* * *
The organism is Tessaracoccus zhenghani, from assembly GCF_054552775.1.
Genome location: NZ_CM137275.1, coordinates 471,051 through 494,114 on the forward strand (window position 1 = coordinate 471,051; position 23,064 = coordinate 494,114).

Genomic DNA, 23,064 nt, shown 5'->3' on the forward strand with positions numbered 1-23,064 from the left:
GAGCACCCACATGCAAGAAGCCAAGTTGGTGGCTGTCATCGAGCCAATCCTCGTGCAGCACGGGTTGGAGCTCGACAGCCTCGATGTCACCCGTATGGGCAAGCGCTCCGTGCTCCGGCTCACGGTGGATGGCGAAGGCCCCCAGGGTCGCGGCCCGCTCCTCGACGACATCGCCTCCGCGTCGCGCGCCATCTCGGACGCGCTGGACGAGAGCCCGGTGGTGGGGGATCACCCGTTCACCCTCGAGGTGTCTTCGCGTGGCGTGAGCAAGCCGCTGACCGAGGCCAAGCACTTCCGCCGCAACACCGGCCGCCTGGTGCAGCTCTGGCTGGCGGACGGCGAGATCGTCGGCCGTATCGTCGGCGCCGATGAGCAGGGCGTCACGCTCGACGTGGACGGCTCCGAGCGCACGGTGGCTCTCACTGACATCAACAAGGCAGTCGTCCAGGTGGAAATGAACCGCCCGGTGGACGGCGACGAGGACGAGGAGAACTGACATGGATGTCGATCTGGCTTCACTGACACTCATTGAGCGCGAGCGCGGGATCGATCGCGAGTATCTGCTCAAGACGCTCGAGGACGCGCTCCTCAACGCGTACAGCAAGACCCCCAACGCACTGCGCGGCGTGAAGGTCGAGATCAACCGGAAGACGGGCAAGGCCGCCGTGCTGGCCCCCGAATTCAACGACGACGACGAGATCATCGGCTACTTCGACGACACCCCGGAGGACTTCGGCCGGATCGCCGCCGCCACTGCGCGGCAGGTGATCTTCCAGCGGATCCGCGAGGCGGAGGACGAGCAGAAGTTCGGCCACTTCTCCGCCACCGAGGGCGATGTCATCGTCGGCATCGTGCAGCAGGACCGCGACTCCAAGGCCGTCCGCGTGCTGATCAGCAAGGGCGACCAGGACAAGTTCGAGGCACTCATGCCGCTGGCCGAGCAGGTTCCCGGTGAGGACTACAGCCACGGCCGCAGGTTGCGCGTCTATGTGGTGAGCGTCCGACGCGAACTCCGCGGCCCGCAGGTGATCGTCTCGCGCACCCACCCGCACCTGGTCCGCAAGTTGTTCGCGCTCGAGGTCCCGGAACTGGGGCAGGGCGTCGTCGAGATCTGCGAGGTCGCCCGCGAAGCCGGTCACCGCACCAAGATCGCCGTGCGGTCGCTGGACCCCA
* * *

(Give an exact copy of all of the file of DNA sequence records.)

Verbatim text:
The organism is Tessaracoccus zhenghani, from assembly GCF_054552775.1.
Genome location: NZ_CM137275.1, coordinates 471,051 through 494,114 on the forward strand (window position 1 = coordinate 471,051; position 23,064 = coordinate 494,114).

Genomic DNA, 23,064 nt, shown 5'->3' on the forward strand with positions numbered 1-23,064 from the left:
GAGCACCCACATGCAAGAAGCCAAGTTGGTGGCTGTCATCGAGCCAATCCTCGTGCAGCACGGGTTGGAGCTCGACAGCCTCGATGTCACCCGTATGGGCAAGCGCTCCGTGCTCCGGCTCACGGTGGATGGCGAAGGCCCCCAGGGTCGCGGCCCGCTCCTCGACGACATCGCCTCCGCGTCGCGCGCCATCTCGGACGCGCTGGACGAGAGCCCGGTGGTGGGGGATCACCCGTTCACCCTCGAGGTGTCTTCGCGTGGCGTGAGCAAGCCGCTGACCGAGGCCAAGCACTTCCGCCGCAACACCGGCCGCCTGGTGCAGCTCTGGCTGGCGGACGGCGAGATCGTCGGCCGTATCGTCGGCGCCGATGAGCAGGGCGTCACGCTCGACGTGGACGGCTCCGAGCGCACGGTGGCTCTCACTGACATCAACAAGGCAGTCGTCCAGGTGGAAATGAACCGCCCGGTGGACGGCGACGAGGACGAGGAGAACTGACATGGATGTCGATCTGGCTTCACTGACACTCATTGAGCGCGAGCGCGGGATCGATCGCGAGTATCTGCTCAAGACGCTCGAGGACGCGCTCCTCAACGCGTACAGCAAGACCCCCAACGCACTGCGCGGCGTGAAGGTCGAGATCAACCGGAAGACGGGCAAGGCCGCCGTGCTGGCCCCCGAATTCAACGACGACGACGAGATCATCGGCTACTTCGACGACACCCCGGAGGACTTCGGCCGGATCGCCGCCGCCACTGCGCGGCAGGTGATCTTCCAGCGGATCCGCGAGGCGGAGGACGAGCAGAAGTTCGGCCACTTCTCCGCCACCGAGGGCGATGTCATCGTCGGCATCGTGCAGCAGGACCGCGACTCCAAGGCCGTCCGCGTGCTGATCAGCAAGGGCGACCAGGACAAGTTCGAGGCACTCATGCCGCTGGCCGAGCAGGTTCCCGGTGAGGACTACAGCCACGGCCGCAGGTTGCGCGTCTATGTGGTGAGCGTCCGACGCGAACTCCGCGGCCCGCAGGTGATCGTCTCGCGCACCCACCCGCACCTGGTCCGCAAGTTGTTCGCGCTCGAGGTCCCGGAACTGGGGCAGGGCGTCGTCGAGATCTGCGAGGTCGCCCGCGAAGCCGGTCACCGCACCAAGATCGCCGTGCGGTCGCTGGACCCCA